AB - BACKGROUND - We conducted a content analysis of consumer-targeted prescription drug advertisements to explore trends in prevalence, shifts in the medical conditions for which drugs are promoted, reliance on financial and nonmonetary inducements, and appeals used to attract public interest. METHODS - We collected the drug advertisements appearing in 18 consumer magazines from 1989 through 1998. Two judges independently coded each advertisement and placed it in a category pertaining to the target audience, use of inducements, and product benefits (mean κ=0.93). We employed descriptive statistics, cross-tabulations, and curve estimation procedures. RESULTS - A total of 320 distinct advertisements were identified, representing 101 brands and 14 medical conditions. New advertisement and brand introductions increased dramatically during this decade. Advertisements for drugs used for dermatologic, human immunodeficiency virus/acquired immune deficiency syndrome (HIV/AIDS), and obstetric/gynecologic conditions were most common. Almost all of the advertisements were aimed at the potential user of the drug, not third-party intermediaries such as parents and spouses. Although most advertisements were gender-neutral, women were more likely to be exclusively targeted. One eighth of the advertisements offered a monetary incentive (eg, a rebate or money-back guarantee), and one third made an offer of additional information in printed or audio/video form. The most common appeals used were effectiveness, symptom control, innovativeness, and convenience. CONCLUSIONS - Consumer-directed prescription drug advertising has increased dramatically during the past decade. The pharmaceutical industry is turning to this type of advertising to generate interest in its products. Our data may be useful to physicians who want to stay abreast of the treatments that are being directly marketed to their patients.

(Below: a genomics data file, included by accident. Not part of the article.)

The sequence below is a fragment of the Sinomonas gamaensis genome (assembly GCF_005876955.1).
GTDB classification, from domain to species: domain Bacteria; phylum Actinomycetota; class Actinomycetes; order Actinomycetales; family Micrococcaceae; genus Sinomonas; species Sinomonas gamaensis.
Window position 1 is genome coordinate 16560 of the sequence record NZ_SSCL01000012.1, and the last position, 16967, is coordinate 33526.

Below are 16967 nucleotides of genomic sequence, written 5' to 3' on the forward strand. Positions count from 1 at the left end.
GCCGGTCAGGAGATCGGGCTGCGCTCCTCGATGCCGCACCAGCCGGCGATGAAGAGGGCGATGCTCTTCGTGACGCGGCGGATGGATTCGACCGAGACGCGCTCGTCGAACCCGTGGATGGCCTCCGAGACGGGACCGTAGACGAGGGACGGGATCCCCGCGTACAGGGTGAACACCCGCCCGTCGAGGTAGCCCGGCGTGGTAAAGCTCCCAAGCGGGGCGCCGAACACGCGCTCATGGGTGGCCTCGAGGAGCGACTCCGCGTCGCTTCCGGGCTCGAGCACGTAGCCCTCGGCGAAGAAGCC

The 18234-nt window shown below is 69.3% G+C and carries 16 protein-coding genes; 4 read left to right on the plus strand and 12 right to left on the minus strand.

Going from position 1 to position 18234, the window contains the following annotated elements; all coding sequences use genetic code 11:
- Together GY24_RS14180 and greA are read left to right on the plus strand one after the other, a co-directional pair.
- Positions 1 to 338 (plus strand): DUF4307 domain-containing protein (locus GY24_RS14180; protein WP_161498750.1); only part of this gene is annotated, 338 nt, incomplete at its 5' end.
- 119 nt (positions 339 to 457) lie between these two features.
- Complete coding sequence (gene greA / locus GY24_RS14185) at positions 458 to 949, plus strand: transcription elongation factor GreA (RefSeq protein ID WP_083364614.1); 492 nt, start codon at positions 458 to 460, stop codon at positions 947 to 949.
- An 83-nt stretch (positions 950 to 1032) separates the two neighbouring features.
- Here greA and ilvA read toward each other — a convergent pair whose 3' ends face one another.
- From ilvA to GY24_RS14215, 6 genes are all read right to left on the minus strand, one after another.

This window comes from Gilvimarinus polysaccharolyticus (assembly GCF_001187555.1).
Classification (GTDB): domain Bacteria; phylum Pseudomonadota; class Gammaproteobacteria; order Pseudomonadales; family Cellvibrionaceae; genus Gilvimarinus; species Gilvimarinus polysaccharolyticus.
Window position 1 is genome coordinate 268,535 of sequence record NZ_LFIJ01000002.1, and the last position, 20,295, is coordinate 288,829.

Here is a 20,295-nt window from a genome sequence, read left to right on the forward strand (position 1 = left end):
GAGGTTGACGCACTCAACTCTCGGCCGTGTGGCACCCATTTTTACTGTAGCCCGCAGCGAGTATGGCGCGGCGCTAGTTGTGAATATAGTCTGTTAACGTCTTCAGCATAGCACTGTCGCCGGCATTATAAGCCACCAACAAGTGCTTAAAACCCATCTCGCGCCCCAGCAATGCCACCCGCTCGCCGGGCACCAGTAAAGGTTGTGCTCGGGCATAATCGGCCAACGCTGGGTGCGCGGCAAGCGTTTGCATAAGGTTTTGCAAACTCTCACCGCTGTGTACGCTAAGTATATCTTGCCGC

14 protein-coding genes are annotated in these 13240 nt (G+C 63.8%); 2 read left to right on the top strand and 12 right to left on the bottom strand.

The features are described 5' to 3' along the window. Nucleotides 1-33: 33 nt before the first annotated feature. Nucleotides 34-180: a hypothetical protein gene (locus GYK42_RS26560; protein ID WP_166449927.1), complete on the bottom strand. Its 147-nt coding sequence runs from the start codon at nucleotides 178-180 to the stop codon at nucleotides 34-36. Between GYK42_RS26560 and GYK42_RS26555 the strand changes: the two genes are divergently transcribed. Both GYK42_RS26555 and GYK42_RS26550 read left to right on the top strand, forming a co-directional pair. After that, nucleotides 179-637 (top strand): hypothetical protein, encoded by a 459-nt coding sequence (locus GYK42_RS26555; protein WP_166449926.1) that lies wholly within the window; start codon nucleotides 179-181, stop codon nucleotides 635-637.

KW - Advertising

KW - Direct-to-consumer promotion [non-MESH]

KW - Prescriptions, drug

UR - http://www.scopus.com/inward/record.url?scp=0033926707&partnerID=8YFLogxK

UR - http://www.scopus.com/inward/citedby.url?scp=0033926707&partnerID=8YFLogxK

M3 - Article

C2 - 10778839

AN - SCOPUS:0033926707

VL - 49

SP - 329

EP - 335

JO - Journal of Family Practice

JF - Journal of Family Practice

SN - 0094-3509

IS - 4

ER -